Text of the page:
Backing up with Duplicity, Effortlessly

Duplicity has a wonderful design feature: it’s really really simple.

Duplicity has an annoying design flaw: it’s really really simple.

In case you didn’t notice, Duplicity‘s simplicity is both helpful and inefficient. It’s extremely easy to start using Duplicity because its usage is so very simple. Want to back something up? Just write “duplicity /some/directory” for FTP backup, or “duplicity /some/directory file://some/other/directory” for local backup, or any other protocol out of the 11+ protocols it supports. All it does is write files to the location of your choosing, and then it can recover and list files (either latest or at a date of your choosing) from the backup directory you give it.

This simplicity is really great for the simple use-cases, like backing up a home directory. It’s when you get into databases, exclusion and inclusion rules, and other such fine print that you have to plan a little.

I’ve got three different “things” I have to back up: my web development stage, my remote shell (mainly for irssi), and my home directory. Each one presents its own challenges, which I break down below.

Backing up a Web Development Stage

There are two parts to my stage: a database, and a public_html directory. (The configuration of the server is handled by OSX. Otherwise, I’d be backing up configuration files as well.) Backing up directories is what Duplicity is designed to do, so that’s no issue. Backing up raw /var/mysql/ files is generally considered to be a bad idea, so what I do instead is generate a mysql dump file (“mysqldump -uroot -p”) and stash that into a temporary directory.

Note that the temporary directory is an entirely different place than the public_html directory, so I need to somehow tell Duplicity to back up two different locations at the same time. It’s actually not too difficult to figure out:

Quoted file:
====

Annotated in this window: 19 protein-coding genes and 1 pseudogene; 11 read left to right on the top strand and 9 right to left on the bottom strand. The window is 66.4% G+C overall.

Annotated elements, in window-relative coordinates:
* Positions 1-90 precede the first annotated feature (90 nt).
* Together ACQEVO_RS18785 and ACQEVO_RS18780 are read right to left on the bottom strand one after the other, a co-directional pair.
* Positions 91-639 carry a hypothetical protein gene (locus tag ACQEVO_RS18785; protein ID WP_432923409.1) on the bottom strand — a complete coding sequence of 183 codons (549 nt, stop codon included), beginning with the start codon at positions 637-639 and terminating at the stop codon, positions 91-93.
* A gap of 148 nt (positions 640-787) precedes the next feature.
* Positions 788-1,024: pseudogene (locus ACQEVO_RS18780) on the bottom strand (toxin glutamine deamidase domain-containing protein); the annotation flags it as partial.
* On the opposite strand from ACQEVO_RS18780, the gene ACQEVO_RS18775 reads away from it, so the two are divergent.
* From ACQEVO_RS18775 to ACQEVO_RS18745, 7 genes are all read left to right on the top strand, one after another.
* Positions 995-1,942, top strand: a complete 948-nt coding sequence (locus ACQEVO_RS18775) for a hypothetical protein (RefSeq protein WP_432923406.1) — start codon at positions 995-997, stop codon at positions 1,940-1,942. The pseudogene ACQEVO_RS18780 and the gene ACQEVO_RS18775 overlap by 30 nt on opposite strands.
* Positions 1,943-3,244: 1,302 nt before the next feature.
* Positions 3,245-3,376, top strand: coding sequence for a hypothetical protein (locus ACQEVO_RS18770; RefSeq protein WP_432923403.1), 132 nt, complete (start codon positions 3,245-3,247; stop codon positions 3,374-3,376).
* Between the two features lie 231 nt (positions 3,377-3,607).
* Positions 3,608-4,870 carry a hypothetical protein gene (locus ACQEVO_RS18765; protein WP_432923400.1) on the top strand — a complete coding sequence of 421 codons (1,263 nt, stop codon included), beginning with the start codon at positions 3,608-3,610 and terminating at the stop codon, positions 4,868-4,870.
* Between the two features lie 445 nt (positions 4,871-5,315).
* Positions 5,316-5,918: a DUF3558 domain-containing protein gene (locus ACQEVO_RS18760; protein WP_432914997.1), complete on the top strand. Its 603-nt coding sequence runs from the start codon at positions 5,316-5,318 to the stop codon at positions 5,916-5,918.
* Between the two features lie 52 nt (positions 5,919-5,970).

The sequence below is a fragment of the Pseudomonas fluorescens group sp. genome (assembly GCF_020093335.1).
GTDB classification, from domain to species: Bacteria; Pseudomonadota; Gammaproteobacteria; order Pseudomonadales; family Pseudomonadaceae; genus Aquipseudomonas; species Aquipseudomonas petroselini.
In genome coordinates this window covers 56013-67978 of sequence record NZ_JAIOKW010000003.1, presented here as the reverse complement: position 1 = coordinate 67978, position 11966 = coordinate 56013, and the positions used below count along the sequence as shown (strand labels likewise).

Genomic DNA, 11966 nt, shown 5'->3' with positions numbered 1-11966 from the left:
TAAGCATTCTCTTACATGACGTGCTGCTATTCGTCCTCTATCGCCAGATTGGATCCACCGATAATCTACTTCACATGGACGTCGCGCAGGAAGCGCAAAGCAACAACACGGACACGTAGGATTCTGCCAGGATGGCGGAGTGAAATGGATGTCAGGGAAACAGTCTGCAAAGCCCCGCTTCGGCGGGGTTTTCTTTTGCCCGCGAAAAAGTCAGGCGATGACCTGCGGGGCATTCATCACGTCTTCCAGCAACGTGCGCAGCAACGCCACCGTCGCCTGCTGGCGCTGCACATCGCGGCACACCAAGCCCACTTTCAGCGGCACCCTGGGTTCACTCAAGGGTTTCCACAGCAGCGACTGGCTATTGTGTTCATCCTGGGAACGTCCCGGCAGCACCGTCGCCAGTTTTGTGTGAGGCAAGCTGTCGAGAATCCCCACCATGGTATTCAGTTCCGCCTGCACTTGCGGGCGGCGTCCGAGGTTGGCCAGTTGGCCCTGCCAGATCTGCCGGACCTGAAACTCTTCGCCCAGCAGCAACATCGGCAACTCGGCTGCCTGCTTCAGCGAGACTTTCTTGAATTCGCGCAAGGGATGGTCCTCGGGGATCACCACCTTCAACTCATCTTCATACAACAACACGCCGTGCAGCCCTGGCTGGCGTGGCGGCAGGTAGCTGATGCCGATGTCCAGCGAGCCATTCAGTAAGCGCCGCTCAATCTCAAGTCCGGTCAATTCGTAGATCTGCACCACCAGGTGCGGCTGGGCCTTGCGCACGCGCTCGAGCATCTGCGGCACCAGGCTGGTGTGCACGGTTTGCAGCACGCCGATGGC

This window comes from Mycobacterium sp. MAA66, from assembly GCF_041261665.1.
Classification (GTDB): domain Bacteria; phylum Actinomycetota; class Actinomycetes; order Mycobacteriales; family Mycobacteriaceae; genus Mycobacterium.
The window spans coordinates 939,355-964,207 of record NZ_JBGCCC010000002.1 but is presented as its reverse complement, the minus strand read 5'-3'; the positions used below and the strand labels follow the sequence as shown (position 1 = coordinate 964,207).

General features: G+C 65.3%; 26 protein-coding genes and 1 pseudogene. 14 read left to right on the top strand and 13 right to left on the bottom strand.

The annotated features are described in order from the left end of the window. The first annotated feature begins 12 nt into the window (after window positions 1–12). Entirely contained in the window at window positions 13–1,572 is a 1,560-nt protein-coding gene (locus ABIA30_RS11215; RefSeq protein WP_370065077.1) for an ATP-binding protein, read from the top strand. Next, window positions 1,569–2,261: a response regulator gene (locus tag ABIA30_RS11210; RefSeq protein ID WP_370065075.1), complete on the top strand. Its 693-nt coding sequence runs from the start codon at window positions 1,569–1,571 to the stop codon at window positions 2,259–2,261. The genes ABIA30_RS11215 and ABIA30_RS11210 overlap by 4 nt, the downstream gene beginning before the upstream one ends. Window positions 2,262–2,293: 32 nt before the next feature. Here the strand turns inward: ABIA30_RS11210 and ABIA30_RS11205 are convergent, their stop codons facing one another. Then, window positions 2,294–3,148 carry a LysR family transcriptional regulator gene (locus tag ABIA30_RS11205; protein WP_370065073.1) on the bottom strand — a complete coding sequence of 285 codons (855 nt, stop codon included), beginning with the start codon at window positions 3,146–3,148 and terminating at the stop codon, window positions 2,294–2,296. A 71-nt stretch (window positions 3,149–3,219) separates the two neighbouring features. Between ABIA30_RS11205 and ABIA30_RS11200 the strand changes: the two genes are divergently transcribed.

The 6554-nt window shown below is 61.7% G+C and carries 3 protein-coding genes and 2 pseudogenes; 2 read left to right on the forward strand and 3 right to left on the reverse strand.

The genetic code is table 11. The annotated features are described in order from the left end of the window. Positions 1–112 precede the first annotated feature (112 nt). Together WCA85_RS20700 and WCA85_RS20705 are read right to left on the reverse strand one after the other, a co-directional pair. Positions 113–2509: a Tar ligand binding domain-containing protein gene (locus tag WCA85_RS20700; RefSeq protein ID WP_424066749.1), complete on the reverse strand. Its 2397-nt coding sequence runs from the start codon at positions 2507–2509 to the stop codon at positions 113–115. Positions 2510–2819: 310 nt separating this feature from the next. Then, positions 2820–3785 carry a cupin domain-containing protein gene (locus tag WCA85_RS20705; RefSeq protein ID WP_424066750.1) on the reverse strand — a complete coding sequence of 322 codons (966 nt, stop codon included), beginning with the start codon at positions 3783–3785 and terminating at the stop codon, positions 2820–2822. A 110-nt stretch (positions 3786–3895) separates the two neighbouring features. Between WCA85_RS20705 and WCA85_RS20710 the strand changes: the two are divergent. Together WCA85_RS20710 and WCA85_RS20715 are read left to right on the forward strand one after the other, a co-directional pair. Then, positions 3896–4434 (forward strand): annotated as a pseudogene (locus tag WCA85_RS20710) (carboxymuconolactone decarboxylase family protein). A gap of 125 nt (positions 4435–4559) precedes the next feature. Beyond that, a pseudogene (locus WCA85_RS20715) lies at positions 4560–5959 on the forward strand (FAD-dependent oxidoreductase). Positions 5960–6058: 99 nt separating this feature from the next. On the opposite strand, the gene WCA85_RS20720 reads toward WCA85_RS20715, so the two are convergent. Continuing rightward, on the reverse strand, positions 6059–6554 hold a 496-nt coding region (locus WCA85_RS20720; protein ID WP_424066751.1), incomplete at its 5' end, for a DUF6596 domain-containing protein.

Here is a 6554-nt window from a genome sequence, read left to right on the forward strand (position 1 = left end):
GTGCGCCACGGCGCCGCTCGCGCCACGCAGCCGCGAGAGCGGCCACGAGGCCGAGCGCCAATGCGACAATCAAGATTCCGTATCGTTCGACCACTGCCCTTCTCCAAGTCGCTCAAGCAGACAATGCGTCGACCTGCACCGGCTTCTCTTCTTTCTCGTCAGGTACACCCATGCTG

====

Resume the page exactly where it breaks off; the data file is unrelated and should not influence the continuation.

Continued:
duplicity / --include /path/to/public_html --include /path/to/temp_directory --exclude '**' file://some/other/directory

Duplicity decides whether or not to include or exclude files by simply finding the first matching rule on the command-line. In this example, /path/to/temp_directory/mysql.dump matches, because everything in its directory (“temp_directory”) is getting backed up. Perfect. Also note that my public_html directory gets matched the same way. Any others that don’t match the first two inclusion rules will always match that ‘**’ exclusion rule, so that the only two things backed up are public_html and temp_directory.

The only bummer here is I have to re-dump the mysql.dump file to a temporary directory. For a long time I did this by hand, but it’s an extra step I’d rather be done automatically. Keep that in mind, because I’ll be coming back to this in a few sections.

Backing up a Remote Shell

Problem: Duplicity must back up from a local path. Solution: download the remote location to a local directory, and back that up. So, now backing up becomes a two step process, as the web development stage was:

rsync -zav user@host:/some/directory /path/to/temp_directory
duplicity /path/to/temp_directory file://some/other/directory

Again, I’d much rather send off a simple one-liner, and not have to worry about rsyncing and whatever else.

Backing up a Home Folder

Couldn’t get any simpler, so I’ll spend just a few lines on this topic:

duplicity /home/directory file://some/other/directory

And we’re done. This is the easiest yet. I personally also use a bunch of –exclude arguments to keep things like Trash, caches, and large ISO’s out.

Doing all the Above, Three Times a Week

Ugh. What a pain. I count at least five commands, if not more. How can I make this easier?

Easy! Write a bash script! That was the first thing I did. I wrote a script called “” and one called “” and so on. Each one had a few simple copied-and-pasted checks, along with a usually-monstrous duplicity command, complete with verbosity and inclusion/exclusion arguments.